Along with oil, coolant is a vital fluid for an engine. It’s worth checking the coolant in your engine regularly and if it needs topping up, getting the right coolant is important.
Look in your user manual
Your vehicle manufacturer will have specified a coolant for your car. You will usually be able to find this in the car’s user manual. Putting in the wrong type could damage your engine so it’s important to put the right coolant in.
Alternatively, go to a motor retailer but make sure you know the make, model and year of the car you want anti-freeze for.
What is coolant
Coolant is a mixture of water and antifreeze. It’s circulated round the engine’s cooling system by the water pump. It takes heat out of the engine and ensures components beneath the bonnet don’t get too hot.
There are different types of coolant
The anti-freeze component of coolant is designed to slow down or ideally prevent corrosion within the engine’s waterways. One of its primary purposes is hinted at by its name. It lowers the freezing point of the liquid in the engine so that the fluid doesn’t turn to ice when temperatures fall. If this were to happen, it could cause irreparable damage to the engine.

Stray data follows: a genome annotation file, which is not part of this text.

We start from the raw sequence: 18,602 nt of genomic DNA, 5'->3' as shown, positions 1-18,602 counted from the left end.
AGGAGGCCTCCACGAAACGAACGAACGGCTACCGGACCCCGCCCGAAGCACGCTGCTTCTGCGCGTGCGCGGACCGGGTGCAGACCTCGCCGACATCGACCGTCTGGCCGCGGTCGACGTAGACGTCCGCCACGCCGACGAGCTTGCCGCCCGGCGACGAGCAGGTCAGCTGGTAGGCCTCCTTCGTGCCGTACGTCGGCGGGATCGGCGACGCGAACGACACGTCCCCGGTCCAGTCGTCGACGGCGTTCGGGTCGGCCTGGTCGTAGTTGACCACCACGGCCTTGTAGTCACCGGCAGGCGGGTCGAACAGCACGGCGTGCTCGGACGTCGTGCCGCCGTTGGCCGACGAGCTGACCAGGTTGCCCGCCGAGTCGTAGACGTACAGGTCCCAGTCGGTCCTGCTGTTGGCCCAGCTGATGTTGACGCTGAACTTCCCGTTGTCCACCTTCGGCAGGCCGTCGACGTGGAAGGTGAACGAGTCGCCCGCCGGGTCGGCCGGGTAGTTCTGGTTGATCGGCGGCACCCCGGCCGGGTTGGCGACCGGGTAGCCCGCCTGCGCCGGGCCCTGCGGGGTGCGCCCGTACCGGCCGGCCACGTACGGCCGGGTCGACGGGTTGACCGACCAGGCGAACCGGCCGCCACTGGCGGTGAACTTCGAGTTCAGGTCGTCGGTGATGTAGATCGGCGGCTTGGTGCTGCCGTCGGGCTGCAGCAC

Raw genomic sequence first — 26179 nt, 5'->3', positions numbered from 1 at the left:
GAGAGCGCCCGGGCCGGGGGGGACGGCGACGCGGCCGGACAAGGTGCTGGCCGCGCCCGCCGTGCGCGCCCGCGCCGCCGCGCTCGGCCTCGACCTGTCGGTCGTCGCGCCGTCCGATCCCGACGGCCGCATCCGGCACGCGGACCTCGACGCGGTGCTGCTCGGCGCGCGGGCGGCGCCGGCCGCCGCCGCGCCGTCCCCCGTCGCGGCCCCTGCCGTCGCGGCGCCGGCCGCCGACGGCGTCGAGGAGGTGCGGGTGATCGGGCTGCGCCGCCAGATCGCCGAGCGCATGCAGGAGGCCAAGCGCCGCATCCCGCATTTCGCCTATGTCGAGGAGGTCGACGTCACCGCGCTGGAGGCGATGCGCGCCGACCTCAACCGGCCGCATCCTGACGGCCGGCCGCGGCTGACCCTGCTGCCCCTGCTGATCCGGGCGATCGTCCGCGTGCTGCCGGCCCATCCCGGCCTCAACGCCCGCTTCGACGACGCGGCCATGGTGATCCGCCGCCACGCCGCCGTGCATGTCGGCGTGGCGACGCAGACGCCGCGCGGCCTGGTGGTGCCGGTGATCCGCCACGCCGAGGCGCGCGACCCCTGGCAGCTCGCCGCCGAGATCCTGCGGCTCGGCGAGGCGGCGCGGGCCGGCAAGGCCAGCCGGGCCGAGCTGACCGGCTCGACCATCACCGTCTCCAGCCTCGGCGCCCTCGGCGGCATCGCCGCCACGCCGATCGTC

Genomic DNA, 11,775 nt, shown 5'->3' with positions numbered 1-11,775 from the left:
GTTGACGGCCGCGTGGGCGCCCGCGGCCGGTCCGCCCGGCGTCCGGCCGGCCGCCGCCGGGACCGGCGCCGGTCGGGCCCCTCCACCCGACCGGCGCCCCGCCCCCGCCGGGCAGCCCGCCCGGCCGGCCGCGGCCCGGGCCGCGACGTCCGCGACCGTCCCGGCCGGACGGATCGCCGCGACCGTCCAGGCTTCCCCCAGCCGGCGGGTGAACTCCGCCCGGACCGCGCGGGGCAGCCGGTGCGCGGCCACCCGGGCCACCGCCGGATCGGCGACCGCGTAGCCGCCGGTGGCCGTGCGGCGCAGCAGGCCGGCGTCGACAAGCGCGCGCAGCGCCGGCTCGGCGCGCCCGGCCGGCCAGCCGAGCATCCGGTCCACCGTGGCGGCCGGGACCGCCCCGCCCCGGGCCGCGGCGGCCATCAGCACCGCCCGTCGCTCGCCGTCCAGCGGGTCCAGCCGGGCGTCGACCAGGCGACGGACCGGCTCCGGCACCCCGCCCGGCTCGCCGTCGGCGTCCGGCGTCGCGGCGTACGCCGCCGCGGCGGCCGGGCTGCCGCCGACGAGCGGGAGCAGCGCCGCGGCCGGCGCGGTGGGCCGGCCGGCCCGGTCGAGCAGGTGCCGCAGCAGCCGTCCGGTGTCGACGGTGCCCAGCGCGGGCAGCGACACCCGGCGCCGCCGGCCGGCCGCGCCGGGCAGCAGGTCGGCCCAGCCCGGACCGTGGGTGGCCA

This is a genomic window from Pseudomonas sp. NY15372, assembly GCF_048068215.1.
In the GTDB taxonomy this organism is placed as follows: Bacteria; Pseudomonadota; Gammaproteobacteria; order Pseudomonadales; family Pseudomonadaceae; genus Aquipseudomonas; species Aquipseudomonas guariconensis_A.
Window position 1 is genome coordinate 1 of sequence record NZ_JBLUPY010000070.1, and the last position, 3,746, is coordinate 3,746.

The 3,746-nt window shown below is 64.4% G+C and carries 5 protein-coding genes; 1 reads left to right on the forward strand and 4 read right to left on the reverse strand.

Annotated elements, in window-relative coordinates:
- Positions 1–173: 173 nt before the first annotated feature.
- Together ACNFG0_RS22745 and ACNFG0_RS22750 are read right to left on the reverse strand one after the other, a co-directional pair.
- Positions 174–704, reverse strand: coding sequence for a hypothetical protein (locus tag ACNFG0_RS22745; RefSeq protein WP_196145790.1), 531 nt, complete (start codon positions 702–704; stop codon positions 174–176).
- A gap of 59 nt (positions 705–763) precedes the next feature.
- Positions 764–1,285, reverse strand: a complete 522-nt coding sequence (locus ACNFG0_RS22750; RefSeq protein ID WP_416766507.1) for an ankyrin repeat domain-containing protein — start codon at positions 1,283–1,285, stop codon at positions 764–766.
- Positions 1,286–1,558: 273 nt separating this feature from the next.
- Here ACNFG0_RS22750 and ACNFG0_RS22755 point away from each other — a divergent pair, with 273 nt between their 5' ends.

But it also raises the water’s boiling point which helps to prevent the engine overheating on long journeys in hot weather.
How do you know what they are?
The key is in the colour. Anti-freezes are coloured with different dyes depending on which type of corrosion inhibitor they have. This is what they are:
Green: Inorganic Additive Technology (IAT) – silicates
Orange: Organic Acid Technology (OAT) – Organic acids
Turquoise: Hybrid OAT (HOAT), phosphate free – NAP free
Yellow: Hybrid OAT (HOAT) – silicates and organic acids
Purple: Silicated HOAT (Si-OAT) – silicates and organic acids
Blue or pink: Phosphated HOAT (P-HOAT) – phosphates and organic acids
But what does it mean?
All those HOATs and OATs can appear pretty daunting. Loosely speaking, cars built after 1998 require silicate-free organic acid technology (OAT) coolant. Those made before 1998 need silicates in their anti-freeze.
Try coolant maker websites
Just as you can put your car registration into some websites and they’ll tell you which tyres you need, so you can do the same for coolant. Total, which provides coolants, has just such a service. You can access it by following this link.
Can you mix coolants?
If it’s an emergency, yes. But over the long term, it’s not ideal. The coolant won’t function as efficiently because you’re effectively diluting both different types.
Check the type of coolant
Some coolants come pre-mixed, others are sold as a concentrate. You need to dilute the latter with water. If you do this, make sure you do it to the correct ratio suggested on the coolant packaging.
Can you just use water?
In an emergency, yes you can. But it’s not ideal because of the properties of anti-freeze that we’ve outlined above.